Lessons To Learn From World Water Day 2019

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We’ve just celebrated World Water Day once again, taking place on March 22nd, with the campaign’s goal this year set out as Sustainable Development, providing water for all come the year 2030.


There are billions of people around the world who still live each day without safe water and this World Water Day was all about tackling the water crisis head on and addressing the reasons why there are so many out there still being left behind in this regard.


The Sustainable Development Goal 6 (SDG 6), an adaptation of the central promise of the 2030 Agenda for Sustainable Development, aims to ensure availability and sustainable water management for all by 2030 – meaning that no one is left behind.


Wherever and whoever you are, water is a basic human right, underpinning public health and critical to sustainable development and the creation of a prosperous and stable world.


But there are people in the world who are being left to live without safe water for a range of different reasons, from disability, age and health status to race, ethnicity, religion, property, sex, gender and more.


Climate change, environmental degradation, conflict, population growth, migration flows and so on can also have an effect on marginalised groups through impact on water.


Some one in four primary schools have no drinking water service, with pupils having to use unprotected sources or go thirsty.


Around the world, 80 per cent of those who have to use unsafe or unprotected water sources live in rural areas.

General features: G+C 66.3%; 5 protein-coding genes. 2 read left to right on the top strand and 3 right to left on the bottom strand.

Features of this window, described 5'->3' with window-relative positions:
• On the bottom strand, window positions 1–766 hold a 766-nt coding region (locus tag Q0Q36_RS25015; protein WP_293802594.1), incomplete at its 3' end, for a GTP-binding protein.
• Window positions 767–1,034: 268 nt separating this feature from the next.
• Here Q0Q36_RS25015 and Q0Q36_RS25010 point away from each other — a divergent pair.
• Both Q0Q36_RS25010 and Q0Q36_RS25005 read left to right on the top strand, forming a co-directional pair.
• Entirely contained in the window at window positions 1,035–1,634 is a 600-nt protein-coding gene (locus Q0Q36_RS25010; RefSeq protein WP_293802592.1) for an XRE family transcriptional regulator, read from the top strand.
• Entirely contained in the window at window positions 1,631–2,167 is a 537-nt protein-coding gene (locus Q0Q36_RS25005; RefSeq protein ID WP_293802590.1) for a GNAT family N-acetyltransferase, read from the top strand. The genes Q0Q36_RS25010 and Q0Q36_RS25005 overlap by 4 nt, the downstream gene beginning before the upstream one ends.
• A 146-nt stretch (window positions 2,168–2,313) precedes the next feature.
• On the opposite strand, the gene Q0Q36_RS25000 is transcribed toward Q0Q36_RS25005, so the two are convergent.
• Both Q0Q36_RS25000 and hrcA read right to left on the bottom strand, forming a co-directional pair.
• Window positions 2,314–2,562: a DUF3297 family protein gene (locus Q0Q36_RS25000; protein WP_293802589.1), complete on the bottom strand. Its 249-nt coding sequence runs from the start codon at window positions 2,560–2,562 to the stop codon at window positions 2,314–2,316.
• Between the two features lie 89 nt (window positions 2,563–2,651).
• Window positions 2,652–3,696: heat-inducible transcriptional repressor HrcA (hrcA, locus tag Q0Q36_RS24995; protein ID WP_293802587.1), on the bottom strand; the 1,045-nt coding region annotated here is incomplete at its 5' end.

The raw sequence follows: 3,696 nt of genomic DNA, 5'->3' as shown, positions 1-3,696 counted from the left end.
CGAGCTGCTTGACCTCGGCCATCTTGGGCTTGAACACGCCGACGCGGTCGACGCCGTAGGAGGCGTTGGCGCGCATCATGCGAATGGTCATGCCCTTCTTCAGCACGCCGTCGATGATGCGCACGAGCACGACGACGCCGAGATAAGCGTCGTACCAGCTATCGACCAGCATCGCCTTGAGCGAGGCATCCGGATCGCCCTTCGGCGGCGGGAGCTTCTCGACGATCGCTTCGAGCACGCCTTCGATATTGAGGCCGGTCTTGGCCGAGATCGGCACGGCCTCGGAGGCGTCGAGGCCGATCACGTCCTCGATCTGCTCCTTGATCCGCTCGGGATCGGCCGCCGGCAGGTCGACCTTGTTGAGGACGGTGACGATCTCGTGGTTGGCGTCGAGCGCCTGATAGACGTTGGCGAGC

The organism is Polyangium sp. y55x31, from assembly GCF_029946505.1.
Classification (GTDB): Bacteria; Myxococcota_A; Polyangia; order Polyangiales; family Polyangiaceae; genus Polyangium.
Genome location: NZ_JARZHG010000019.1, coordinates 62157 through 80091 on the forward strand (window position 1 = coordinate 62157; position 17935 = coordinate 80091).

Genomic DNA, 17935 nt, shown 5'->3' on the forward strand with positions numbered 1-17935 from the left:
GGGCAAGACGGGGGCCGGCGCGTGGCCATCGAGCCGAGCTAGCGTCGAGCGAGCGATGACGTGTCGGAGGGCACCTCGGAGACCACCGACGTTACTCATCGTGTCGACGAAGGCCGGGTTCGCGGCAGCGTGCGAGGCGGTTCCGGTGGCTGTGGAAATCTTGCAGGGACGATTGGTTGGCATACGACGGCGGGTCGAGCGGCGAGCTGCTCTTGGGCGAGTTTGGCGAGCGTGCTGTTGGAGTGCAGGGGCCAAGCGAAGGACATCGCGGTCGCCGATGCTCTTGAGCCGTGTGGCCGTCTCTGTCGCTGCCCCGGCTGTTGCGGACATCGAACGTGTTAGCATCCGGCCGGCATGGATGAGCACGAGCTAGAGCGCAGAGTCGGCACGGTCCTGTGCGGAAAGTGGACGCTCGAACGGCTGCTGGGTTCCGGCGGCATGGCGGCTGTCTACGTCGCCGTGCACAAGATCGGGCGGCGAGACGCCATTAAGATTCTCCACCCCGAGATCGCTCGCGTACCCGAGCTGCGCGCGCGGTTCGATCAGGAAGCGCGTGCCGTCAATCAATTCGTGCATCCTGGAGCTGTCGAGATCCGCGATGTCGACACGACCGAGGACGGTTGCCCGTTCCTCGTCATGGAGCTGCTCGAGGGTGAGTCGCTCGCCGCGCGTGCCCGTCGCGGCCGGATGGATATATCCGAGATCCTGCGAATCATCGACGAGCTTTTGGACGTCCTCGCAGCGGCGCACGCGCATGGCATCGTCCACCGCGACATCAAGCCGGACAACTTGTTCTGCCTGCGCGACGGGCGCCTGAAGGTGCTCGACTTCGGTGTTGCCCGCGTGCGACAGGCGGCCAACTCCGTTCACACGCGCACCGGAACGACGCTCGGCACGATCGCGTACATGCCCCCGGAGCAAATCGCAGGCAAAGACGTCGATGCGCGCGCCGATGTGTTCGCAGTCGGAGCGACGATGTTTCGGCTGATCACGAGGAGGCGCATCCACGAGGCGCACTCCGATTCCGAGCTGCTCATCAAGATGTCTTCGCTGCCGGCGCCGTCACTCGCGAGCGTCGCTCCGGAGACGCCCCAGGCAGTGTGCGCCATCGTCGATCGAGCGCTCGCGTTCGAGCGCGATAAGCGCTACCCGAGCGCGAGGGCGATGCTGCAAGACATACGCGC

Over 700 children under the age of five die each day from diarrhoea linked to poor sanitation and unsafe water.


About four million people – almost two-thirds of our global population – experience severe water scarcity during at least one month each year.


And 700 million people around the world could be displaced by intense water scarcity by the year 2030.


In order to tackle this problem head on, efforts must be focused towards including marginalised or ignored people to ensure that no one is left behind where water is concerned. Water services have to meet the needs of these groups and ensure that their voices are heard during decision-making processes.


And legal and regulatory frameworks have to recognise the right to water for all people, making sure that sufficient funding is fairly and effectively targeted at the demographics who need it the most.


From a business perspective, it’s worth remembering that water stress and scarcity is a global issue and while you might not think that conserving water in the UK and on your site would have an impact elsewhere around the world, you’d be wrong.


Our international water footprint is certainly something that should be a consideration for all, although perhaps it’s not something we think about too often. For example, how much water did it take to make the uniforms your staff members wear? How much water was used to make your business phones?


The water supplies for such items don’t come from England but from other countries such as India, China, Turkey and Bangladesh – some of the most water scarce regions in the world. So trying to conserve water wherever you can and using it sustainably is a growing concern for businesses of all shapes and sizes. Get in touch with us today to find out more.